Amazon Suspend Delivery Service
Amazon is suspending the service because it needs people and capacity to handle a surge in its own customers’ orders, the Journal reported, citing sources.
April 7 (Reuters) – Amazon.com Inc has put on hold a new delivery service that competes with UPS and FedEx, the Wall Street Journal reported on Tuesday, citing people familiar with the matter.
The company said https://www.reuters.com/article/us-healthcare-coronavirus-amazon-com/amazon-to-hire-100000-workers-as-online-orders-surge-on-virus-worries-idUSKBN2133LB in March it would hire 100,000 warehouse and delivery workers in the United States to deal with a surge in online orders.
Amazon told shippers the service, known as Amazon Shipping, will be paused starting in June, the report added https://www.wsj.com/articles/amazon-to-suspend-delivery-service-that-competes-with-ups-fedex-11586296112?mod=searchresults&page=1&pos=2.
Amazon Pause Delivery
Amazon is ‘pausing’ its own shipping service that it was beta-testing in the US — read the memo it just sent sellers (AMZN) https://t.co/CurA2QNw4k #smallbusiness #education pic.twitter.com/G7x7I11iyD
— HP Targeting, Inc. (@HPTarget) April 7, 2020
The service was rolled out to deliver non-Amazon and Amazon marketplace packages.
UPS and FedEx shares rose 2% in extended trading on the news. (Reporting by Ayanti Bera in Bengaluru; Editing by Anil D’Silva)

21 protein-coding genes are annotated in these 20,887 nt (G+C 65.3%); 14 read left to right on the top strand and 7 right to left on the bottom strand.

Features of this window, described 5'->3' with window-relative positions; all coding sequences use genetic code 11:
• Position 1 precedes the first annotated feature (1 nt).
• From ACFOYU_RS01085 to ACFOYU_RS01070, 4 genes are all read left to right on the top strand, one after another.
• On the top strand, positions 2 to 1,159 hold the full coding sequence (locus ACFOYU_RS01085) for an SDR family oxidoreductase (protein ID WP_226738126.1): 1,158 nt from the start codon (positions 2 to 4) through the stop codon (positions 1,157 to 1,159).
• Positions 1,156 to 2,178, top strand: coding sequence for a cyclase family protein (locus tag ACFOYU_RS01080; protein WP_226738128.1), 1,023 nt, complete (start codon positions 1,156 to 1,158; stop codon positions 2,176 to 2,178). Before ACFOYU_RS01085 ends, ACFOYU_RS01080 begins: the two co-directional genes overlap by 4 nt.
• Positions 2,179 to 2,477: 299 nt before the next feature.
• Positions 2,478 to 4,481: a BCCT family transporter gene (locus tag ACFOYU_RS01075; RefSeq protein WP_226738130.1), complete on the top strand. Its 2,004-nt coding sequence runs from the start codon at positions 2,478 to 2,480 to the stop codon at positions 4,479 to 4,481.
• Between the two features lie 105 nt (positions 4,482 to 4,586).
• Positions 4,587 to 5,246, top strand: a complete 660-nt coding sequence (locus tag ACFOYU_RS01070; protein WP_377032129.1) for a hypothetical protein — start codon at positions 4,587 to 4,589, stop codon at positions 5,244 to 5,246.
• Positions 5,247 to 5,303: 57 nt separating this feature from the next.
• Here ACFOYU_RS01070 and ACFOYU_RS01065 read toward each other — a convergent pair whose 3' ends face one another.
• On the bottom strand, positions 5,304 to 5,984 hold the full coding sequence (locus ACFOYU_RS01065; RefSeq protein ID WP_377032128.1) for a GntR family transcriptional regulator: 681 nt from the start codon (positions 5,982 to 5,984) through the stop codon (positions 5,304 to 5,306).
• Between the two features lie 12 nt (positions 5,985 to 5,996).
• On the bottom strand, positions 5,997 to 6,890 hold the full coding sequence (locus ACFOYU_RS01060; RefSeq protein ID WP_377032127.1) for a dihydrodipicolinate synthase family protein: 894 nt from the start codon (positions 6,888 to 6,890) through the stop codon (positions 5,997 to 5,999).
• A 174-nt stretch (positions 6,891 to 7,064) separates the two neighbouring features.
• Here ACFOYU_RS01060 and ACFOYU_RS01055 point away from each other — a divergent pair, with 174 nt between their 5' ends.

Amazon Suspended Its Two-Day Shipping
As the coronavirus sparked doomsday style shopping in grocery stores across the nation, paying Amazon Prime shoppers believed they could all their supplies from the online retailer and within the regular guaranteed two-day delivery option. However, on March 25, such a luxury was no longer an option due to the COVID-19 outbreak, and the subsequent spike in shoppers choosing to purchase items online that they previously would’ve purchased at their local markets.
Amazon said in a statement: “To serve our customers in need while also helping to ensure the safety of our associates, we’ve changed our logistics, transportation, supply chain, purchasing, and third-party seller processes to prioritize stocking and delivering items that are a higher priority for our customers. This has resulted in some of our delivery promises being longer than usual.”
To help boost service, Amazon also announced they were planning to hire 100,000 full and part-time workers to help fulfill the delivery orders across America. For employees working through coronavirus in April, the online retailer said it would their wages by $2 an hour.
On March 16, Amazon announced: “As the COVID-19 pandemic continues, Amazon and our network of partners are helping communities around the world in a way that very few can—delivering critical supplies directly to the doorsteps of people who need them. Getting a priority item to your doorstep is vital as communities practice social-distancing, particularly for the elderly and others with underlying health issues. We are seeing a significant increase in demand, which means our labor needs are unprecedented for this time of year.”